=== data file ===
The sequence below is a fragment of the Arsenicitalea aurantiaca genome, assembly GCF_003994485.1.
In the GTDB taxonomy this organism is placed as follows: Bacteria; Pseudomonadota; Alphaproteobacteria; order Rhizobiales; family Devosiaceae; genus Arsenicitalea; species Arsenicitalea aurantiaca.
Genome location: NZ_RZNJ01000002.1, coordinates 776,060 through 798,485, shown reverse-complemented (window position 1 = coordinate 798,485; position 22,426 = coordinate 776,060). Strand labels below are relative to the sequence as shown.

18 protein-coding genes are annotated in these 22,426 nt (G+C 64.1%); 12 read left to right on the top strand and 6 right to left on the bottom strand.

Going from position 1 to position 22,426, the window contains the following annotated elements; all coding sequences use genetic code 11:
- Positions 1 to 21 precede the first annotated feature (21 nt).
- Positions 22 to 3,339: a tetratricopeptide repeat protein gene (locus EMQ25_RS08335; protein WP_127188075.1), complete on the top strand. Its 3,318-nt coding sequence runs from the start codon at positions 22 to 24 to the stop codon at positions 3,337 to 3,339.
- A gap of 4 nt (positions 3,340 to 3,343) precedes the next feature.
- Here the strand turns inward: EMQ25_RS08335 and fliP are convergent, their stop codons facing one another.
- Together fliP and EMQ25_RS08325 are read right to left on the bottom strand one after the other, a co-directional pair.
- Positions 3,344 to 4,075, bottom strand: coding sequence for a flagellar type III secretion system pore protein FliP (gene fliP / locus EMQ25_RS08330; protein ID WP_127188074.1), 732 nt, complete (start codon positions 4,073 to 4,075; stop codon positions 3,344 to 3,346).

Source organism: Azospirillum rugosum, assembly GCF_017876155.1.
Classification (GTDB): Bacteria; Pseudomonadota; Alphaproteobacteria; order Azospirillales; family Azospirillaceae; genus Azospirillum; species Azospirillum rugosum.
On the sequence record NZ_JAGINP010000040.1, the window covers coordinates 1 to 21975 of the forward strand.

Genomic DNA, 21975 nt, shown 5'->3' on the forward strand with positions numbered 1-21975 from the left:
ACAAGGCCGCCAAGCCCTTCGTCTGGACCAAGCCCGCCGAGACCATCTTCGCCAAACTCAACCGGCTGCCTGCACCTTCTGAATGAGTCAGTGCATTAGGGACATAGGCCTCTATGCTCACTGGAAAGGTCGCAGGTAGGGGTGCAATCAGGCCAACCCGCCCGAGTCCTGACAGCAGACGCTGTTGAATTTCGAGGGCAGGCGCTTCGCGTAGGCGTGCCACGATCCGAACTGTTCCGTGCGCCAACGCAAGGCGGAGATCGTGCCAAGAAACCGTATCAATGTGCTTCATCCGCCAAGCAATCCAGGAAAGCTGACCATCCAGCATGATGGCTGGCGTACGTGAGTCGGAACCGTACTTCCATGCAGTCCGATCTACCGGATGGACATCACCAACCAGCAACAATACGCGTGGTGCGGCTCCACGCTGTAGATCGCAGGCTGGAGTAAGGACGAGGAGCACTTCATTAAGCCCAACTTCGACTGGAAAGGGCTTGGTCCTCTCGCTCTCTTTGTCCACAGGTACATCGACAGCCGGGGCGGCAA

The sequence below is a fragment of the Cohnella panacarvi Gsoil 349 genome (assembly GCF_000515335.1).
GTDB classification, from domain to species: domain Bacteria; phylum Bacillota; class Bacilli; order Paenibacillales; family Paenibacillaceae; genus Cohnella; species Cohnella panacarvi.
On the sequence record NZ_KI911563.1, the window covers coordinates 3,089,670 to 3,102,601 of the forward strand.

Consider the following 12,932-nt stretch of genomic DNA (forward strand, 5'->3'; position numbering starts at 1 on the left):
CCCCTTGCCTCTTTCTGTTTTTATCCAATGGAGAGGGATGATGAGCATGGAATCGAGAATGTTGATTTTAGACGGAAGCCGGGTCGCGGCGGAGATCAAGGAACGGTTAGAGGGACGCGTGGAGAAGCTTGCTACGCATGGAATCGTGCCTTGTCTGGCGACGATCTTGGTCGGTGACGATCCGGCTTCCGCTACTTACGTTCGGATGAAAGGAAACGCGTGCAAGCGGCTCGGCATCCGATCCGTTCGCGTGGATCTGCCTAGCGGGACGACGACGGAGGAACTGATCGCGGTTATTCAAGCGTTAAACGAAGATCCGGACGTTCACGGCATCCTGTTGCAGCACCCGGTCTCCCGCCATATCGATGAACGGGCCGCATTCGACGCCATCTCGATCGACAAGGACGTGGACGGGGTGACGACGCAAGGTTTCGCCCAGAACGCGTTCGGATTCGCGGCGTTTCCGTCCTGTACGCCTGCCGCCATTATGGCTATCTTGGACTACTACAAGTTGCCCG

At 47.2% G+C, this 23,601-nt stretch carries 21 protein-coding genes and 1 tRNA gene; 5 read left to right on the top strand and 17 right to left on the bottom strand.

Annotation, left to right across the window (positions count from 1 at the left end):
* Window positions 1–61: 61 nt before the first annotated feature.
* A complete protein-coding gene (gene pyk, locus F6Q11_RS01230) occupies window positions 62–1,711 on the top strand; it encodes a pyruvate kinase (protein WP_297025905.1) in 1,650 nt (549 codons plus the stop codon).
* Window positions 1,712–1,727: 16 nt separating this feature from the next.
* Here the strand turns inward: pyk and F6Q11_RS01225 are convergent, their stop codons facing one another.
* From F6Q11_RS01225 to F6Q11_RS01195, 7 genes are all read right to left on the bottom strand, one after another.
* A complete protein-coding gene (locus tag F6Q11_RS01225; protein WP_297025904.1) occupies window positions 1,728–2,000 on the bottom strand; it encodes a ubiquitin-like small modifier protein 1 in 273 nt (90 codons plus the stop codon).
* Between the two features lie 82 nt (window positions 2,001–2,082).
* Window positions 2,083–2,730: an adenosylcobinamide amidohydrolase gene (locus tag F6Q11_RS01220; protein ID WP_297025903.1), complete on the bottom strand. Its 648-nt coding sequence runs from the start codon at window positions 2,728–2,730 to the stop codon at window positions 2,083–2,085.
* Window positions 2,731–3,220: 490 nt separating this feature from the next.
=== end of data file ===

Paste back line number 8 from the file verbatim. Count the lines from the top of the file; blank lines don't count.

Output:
- A gap of 4 nt (positions 3,340 to 3,343) precedes the next feature.